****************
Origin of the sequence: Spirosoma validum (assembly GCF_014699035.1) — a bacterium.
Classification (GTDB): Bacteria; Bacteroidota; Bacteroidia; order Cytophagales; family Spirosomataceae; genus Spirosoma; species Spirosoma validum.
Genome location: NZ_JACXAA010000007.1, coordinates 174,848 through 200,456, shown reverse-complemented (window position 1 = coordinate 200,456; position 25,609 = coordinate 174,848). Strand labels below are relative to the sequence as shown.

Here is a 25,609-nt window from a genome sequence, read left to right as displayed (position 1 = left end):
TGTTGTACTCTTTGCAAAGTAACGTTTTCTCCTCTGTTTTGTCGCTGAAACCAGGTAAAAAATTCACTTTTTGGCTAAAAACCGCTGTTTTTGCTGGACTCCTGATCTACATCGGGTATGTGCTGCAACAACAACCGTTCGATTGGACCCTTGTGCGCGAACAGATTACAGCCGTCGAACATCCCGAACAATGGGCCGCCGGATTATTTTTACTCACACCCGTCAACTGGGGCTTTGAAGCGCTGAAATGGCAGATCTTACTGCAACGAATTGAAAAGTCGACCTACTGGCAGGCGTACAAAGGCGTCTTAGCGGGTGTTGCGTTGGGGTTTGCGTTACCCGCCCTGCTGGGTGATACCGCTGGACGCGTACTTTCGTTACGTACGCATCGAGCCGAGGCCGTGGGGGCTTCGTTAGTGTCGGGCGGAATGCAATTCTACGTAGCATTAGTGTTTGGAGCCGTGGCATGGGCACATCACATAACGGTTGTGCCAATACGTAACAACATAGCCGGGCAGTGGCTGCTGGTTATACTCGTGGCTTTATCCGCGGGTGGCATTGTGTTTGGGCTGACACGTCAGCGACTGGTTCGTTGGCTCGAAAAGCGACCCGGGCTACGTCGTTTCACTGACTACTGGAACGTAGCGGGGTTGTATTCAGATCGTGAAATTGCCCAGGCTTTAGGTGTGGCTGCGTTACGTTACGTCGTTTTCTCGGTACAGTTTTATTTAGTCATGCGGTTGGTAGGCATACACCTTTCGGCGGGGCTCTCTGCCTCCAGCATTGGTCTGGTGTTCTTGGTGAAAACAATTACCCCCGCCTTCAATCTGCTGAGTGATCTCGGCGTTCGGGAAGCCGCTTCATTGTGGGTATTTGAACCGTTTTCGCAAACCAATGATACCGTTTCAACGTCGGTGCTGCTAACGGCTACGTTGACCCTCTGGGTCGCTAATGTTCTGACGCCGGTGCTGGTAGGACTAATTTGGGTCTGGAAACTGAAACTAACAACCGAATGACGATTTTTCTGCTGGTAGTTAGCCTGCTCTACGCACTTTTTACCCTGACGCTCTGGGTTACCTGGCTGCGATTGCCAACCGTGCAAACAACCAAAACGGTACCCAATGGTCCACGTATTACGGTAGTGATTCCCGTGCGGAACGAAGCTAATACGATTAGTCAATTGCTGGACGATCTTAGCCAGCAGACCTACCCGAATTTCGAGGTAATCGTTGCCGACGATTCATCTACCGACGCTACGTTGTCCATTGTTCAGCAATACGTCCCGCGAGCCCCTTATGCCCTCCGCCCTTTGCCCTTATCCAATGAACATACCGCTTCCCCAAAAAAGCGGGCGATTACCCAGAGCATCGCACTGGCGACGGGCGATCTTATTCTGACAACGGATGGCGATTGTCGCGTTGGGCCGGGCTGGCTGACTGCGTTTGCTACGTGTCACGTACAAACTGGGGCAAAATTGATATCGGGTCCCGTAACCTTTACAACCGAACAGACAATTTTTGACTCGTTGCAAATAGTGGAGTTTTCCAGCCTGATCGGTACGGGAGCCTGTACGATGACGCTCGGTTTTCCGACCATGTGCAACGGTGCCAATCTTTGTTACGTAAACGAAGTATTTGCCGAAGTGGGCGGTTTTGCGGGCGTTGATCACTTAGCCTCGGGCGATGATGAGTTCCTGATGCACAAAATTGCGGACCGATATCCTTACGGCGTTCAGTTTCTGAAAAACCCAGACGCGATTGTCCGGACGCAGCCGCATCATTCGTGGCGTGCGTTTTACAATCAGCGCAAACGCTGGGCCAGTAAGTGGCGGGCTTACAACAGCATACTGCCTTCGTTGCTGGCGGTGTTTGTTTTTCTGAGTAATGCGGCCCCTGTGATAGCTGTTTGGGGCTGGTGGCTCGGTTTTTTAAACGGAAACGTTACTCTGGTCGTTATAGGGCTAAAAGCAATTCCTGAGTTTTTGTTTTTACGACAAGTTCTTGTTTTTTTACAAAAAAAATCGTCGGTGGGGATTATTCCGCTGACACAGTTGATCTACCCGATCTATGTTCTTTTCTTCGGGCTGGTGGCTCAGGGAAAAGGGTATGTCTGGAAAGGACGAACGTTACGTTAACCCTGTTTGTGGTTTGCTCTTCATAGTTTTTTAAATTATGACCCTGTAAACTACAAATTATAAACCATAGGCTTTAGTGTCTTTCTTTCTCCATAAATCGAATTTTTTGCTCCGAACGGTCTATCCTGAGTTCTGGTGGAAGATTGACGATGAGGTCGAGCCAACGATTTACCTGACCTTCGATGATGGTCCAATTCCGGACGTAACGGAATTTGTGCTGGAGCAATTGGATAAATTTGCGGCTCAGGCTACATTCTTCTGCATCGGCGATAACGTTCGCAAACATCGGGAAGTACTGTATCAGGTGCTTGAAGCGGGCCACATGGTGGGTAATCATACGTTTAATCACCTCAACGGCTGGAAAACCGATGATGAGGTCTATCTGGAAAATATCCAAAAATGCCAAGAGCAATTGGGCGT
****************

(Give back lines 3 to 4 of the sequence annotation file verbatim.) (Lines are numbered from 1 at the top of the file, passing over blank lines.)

Genome location: NZ_JACXAA010000007.1, coordinates 174,848 through 200,456, shown reverse-complemented (window position 1 = coordinate 200,456; position 25,609 = coordinate 174,848). Strand labels below are relative to the sequence as shown.

Here is a 25,609-nt window from a genome sequence, read left to right as displayed (position 1 = left end):